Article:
In this posting, two renowned educators reflect on early lessons learned from seminal influences.
Early on in my college teaching career, when I was trying to prioritize what about my job was the most important aspect to focus on, I remember [Professor] John Whitwell preaching to our music education students, “Only do the things that only you can do.”
What he meant was, only you can do the music — selecting, studying and teaching. You must be able to find students, parents and patrons who will be invested in your program and rely on them to do things that are not musical. This takes a lot of educating, tutoring and monitoring, but ultimately it will pay off. It allows you to spend more time with the music, ultimately making you a better teacher.
This lesson impacted on me, and it has stayed with me. I’ve watched many of my mentors do this as they deal with students, staff and colleagues. Invest in the people you work with and let them do their work, so you can do yours.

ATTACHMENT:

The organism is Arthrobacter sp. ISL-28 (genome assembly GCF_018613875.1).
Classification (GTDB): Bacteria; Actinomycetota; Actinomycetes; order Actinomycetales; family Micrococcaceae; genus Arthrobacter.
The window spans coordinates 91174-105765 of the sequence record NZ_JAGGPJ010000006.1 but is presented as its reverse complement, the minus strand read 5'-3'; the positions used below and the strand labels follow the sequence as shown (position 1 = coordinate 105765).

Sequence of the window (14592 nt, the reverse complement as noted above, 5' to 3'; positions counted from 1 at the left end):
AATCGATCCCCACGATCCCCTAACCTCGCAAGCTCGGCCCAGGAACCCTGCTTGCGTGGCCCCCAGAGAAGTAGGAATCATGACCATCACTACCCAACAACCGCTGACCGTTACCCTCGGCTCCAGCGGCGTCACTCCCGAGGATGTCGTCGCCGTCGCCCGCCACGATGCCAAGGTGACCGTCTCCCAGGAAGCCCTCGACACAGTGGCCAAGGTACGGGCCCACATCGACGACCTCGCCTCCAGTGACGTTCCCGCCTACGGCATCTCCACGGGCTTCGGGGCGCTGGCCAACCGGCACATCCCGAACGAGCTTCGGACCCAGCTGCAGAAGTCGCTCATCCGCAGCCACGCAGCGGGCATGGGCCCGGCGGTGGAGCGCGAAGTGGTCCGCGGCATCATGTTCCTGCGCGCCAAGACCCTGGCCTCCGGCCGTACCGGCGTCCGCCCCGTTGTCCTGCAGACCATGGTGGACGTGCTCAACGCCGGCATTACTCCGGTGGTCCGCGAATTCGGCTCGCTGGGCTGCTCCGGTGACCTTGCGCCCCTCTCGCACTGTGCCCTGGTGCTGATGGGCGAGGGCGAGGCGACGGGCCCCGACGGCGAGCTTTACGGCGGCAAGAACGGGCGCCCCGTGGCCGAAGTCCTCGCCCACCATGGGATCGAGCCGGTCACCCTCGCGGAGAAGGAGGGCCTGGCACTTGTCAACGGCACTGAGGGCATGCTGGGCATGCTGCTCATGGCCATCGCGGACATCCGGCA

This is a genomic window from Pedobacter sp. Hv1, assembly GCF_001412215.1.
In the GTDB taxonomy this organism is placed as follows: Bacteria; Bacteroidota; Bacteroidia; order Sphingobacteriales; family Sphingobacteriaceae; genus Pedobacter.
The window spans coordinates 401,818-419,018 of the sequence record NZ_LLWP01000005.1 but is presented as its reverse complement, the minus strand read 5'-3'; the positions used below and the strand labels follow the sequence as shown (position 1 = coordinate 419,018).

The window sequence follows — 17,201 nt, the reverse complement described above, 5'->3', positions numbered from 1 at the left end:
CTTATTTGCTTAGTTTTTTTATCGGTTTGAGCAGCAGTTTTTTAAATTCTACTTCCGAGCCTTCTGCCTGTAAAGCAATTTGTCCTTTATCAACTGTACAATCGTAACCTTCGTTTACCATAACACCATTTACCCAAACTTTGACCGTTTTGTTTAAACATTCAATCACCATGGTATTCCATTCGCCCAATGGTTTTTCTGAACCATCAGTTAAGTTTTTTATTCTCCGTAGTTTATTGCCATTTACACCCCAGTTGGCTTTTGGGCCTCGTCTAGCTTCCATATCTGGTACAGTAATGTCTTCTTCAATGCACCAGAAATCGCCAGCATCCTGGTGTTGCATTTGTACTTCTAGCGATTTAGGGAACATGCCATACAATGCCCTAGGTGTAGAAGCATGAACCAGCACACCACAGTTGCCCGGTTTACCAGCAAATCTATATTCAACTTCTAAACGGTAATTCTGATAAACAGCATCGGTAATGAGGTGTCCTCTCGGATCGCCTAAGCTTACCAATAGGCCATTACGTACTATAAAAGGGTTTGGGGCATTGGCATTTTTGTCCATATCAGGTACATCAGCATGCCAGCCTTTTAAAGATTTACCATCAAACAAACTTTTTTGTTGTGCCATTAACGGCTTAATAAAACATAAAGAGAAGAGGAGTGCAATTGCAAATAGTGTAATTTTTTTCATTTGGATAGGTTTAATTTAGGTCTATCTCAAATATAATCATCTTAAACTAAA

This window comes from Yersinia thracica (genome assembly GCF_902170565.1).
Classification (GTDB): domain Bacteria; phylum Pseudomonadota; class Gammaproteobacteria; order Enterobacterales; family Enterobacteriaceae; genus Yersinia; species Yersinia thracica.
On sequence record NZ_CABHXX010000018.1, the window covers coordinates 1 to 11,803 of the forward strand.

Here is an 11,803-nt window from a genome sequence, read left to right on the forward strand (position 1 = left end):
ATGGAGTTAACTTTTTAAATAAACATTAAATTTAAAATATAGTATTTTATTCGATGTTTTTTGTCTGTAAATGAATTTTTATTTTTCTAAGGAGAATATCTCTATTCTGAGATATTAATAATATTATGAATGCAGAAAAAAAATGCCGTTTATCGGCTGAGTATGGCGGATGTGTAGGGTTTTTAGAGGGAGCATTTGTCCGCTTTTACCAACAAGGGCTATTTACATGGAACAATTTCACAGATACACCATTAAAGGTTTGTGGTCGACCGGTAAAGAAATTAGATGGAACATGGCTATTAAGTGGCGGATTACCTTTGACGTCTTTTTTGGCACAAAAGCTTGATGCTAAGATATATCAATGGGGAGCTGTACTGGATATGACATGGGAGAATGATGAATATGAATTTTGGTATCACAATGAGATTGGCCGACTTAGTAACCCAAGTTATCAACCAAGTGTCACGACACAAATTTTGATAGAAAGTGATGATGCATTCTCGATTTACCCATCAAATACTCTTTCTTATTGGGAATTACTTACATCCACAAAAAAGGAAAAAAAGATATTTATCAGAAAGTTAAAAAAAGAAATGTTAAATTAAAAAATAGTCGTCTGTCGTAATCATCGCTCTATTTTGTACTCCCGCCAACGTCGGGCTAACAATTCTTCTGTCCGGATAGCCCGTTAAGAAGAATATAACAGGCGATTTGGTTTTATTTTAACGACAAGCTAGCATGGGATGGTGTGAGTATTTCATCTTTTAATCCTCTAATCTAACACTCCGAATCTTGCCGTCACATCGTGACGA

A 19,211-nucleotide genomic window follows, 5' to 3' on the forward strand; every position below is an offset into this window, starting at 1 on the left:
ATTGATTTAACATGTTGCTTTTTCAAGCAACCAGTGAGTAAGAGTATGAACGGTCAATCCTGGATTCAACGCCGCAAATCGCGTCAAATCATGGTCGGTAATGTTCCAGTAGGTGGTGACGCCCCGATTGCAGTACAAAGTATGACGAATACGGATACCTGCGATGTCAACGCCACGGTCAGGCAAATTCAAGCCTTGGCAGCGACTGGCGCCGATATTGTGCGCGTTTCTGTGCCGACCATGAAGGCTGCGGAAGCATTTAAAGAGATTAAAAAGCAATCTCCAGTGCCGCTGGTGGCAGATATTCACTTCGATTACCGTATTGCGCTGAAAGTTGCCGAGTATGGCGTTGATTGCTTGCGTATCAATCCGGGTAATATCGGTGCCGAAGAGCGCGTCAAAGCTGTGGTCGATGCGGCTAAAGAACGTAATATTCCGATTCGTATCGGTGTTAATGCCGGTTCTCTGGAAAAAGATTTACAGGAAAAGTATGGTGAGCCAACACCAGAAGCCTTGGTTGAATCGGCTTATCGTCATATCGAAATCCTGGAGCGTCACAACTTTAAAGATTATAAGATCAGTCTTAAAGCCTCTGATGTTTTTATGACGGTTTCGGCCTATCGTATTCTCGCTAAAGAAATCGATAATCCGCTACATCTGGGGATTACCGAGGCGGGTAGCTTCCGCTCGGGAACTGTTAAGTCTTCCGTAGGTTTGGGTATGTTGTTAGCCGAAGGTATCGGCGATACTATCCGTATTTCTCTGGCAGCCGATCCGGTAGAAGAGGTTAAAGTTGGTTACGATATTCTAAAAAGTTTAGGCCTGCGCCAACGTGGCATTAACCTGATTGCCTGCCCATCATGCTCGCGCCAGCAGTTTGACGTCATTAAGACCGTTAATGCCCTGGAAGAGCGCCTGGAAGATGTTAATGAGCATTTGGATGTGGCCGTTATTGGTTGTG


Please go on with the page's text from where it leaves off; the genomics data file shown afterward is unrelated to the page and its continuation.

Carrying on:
I remember hearing [famed saxophonist/composer] Bob Reynolds talking about trying to “do only the things that only you can do.” The context was focusing on the musical aspects of being a conductor/educator and finding ways to delegate as much of the administrative work of the job as possible. There are others with the skills to do much of the “administrivia” surrounding our positions, but we as music educators are the ones who are trained to deal with the musical and artistic issues. We should try to delegate as many of the non-musical tasks as possible in order to focus our energies on artistic matters.
While this advice is helpful in dealing with the “busy work” consuming us, I also aspire to a different, more musical application of the same idea. As conductor/musicians we should focus on the things that “only we can do” while on the podium too, such as interpretive matters, musical gesture, line and architecture, etc. The musicians themselves, once we provide them with the skills, are perfectly capable of taking responsibility for the ongoing pulse.
I once heard Simon Rattle tell an orchestra, “Look, I don’t have time to do my job AND yours!” As Gustav Meier often said, “Death to the beat!” Let’s empower the musicians with whom we work to take responsibility for what they can do and free ourselves to conduct the music, not the beats.
This article was originally published on the Yamaha Educator Suite blog.